The Middle East hotel industry has recorded RevPAR growth of 13.7% for the first half of 2006, according to results from the HotelBenchmark Survey by Deloitte, with the region on track to record its fourth consecutive year of double-digit growth.
RevPAR increased US $17 to $108, placing the Middle East's performance above the Asia Pacific region ($97) and Europe ($100).
HotelBenchmark executive director Lorna Clarke said the growth had slowed compared to last year, but was still impressive.
"The level of investment in the region continues to astound," she said.
"In the first quarter of 2007 alone, $2 billion is reported to have been pumped into the hotel sector. Given the continued investment, strong economic performance and the media attention the region commands, it's not hard to see why the Middle East has the highest RevPAR in the world."
Among the first half results were some impressive figures for hoteliers in cities across the region, with Muscat boasting RevPAR growth of 54.8% to $164, and Riyadh hoteliers recording growth of 40.3% to $170.
In absolute values, Dubai recorded the highest RevPAR of $255 - a 16.4% improvement on the same period last year - while hoteliers in Luxor had the lowest RevPAR result of $24, a 13.4% improvement on last year.
The two losers in terms of RevPAR were Doha, with a 3.6% drop to $179, and Beirut, where RevPAR plummeted 53.6% to $39.
TRI Hospitality Consulting managing consultant Emma Davey said Muscat's performance was driven by an acute lack of room supply.
"The renovations at the Al Bustan Palace and the Sheraton, plus the recent closure of The Chedi as a result of storm damage from Gonu, have driven the first half results," she said.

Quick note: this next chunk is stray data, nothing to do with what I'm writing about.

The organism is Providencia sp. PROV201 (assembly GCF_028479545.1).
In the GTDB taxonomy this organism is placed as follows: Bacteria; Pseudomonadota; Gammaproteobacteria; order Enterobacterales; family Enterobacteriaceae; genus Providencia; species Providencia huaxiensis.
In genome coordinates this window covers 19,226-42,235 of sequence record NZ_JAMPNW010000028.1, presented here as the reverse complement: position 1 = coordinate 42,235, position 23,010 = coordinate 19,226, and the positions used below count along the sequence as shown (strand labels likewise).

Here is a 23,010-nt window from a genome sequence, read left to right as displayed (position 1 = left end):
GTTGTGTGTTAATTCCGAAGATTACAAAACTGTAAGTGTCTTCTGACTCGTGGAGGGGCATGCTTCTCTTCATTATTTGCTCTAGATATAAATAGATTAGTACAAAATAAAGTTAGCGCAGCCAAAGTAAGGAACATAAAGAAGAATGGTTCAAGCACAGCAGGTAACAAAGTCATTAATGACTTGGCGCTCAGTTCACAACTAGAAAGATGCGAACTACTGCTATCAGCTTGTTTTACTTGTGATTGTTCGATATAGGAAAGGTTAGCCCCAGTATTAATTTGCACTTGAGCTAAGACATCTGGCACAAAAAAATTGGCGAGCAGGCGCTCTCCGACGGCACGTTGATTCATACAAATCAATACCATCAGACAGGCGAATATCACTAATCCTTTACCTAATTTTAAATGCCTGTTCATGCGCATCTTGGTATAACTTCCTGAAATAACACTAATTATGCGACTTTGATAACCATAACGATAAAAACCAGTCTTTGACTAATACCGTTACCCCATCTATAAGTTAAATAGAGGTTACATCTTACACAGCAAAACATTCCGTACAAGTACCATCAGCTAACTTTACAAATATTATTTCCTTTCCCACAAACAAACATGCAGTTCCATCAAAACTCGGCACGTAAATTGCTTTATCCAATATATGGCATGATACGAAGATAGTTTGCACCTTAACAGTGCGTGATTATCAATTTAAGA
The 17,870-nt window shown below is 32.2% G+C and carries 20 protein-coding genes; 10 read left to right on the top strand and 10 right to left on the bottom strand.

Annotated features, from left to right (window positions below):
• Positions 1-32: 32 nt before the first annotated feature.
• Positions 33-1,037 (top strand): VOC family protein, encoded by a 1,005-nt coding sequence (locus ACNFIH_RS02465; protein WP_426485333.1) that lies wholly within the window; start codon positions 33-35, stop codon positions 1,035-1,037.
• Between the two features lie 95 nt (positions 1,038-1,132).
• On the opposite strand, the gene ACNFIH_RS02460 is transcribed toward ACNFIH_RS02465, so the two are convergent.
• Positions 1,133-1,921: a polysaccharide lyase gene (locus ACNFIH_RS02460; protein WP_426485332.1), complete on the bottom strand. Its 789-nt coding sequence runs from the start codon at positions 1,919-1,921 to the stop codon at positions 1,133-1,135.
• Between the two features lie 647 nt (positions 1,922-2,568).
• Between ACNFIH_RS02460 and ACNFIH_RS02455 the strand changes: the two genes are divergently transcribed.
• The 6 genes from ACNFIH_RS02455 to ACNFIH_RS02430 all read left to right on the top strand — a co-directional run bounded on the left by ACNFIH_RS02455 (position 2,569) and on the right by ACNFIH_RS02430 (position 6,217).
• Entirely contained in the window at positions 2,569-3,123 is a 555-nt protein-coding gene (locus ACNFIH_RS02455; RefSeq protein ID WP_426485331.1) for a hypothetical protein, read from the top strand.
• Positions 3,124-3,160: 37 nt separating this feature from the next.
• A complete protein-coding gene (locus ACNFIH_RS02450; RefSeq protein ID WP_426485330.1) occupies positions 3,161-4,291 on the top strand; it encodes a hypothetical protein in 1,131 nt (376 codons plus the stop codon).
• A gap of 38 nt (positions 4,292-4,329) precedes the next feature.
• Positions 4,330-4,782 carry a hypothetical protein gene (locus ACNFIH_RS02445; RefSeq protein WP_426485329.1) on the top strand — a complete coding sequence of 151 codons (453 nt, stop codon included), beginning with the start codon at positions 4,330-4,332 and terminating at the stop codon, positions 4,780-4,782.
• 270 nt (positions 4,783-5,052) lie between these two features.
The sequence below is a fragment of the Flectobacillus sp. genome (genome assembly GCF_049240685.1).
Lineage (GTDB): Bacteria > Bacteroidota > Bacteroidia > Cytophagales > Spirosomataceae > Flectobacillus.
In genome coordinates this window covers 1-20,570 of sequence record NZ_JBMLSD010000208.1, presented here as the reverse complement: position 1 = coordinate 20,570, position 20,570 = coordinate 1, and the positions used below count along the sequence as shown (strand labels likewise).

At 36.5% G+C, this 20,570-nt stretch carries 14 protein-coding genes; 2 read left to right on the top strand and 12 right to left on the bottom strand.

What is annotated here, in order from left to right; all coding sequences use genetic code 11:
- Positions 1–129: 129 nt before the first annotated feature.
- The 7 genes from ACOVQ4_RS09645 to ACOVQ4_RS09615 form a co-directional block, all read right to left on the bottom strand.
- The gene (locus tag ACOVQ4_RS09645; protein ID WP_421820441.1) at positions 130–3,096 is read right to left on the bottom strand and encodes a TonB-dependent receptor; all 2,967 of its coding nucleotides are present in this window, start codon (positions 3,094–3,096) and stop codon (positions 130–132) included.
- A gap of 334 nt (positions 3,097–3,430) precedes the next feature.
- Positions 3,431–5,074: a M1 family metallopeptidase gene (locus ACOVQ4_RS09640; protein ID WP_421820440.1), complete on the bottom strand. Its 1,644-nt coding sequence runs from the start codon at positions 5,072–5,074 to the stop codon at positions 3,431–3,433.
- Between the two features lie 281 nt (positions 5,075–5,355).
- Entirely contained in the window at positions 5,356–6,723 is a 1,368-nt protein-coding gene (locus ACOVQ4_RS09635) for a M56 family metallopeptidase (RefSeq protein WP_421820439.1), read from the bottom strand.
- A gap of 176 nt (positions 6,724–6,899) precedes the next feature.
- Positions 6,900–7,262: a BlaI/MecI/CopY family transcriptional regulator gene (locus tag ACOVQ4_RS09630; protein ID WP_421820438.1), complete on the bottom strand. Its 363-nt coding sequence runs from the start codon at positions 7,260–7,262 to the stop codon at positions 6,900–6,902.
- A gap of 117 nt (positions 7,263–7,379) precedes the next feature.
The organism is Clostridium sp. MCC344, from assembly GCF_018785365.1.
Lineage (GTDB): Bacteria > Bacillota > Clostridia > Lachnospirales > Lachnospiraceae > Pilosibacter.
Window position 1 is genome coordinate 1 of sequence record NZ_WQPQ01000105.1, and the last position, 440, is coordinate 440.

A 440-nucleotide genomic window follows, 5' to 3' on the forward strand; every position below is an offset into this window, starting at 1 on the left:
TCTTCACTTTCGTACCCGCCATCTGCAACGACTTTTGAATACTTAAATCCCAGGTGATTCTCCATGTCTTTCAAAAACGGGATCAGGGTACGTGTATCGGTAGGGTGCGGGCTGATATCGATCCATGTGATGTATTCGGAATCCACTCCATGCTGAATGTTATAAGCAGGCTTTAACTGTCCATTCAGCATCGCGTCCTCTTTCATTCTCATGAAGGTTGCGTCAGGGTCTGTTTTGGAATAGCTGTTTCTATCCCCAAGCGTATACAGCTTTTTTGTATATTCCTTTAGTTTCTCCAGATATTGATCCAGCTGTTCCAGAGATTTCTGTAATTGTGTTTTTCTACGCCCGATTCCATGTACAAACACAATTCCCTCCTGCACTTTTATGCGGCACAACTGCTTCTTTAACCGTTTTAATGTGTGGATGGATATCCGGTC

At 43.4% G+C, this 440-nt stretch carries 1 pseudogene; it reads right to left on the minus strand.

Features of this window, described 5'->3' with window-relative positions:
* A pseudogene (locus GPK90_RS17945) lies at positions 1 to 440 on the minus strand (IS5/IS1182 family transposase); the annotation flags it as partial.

"Riyadh and Abu Dhabi have performed well, because both markets are strongly driven by the corporate segment and have benefited from strong oil prices driving business investment. In both locations there is a lack of supply of quality hotel rooms, plus the InterContinental in Abu Dhabi was closed for renovation - it has now re-opened - so occupancy is strong, with prices rising."
Hotels in Damascus were benefiting from the country's more open and competitive economic policy, with higher corporate demand driven by increased liquidity and encouragement for foreign investment - particularly for tourism infrastructure - Davey explained.
Doha underperformed in the first half due to increased room supply, brought online for the Asian Games, waiting for business infrastructure to support ongoing performance, she said.
Deloitte Middle East tourism, hospitality and leisure partner Rob O'Hanlon said the region's industry continued to benefit from "increased airline capacity, events and new attractions".
"Infrastructure developments and effective marketing campaigns are also all helping to raise the profile of the region worldwide," he said. "With this in mind, we expect hotels across the region to continue to reap rewards."For all the latest travel news from the UAE and Gulf countries, follow us on Twitter and Linkedin, like us on Facebook and subscribe to our YouTube page, which is updated daily.
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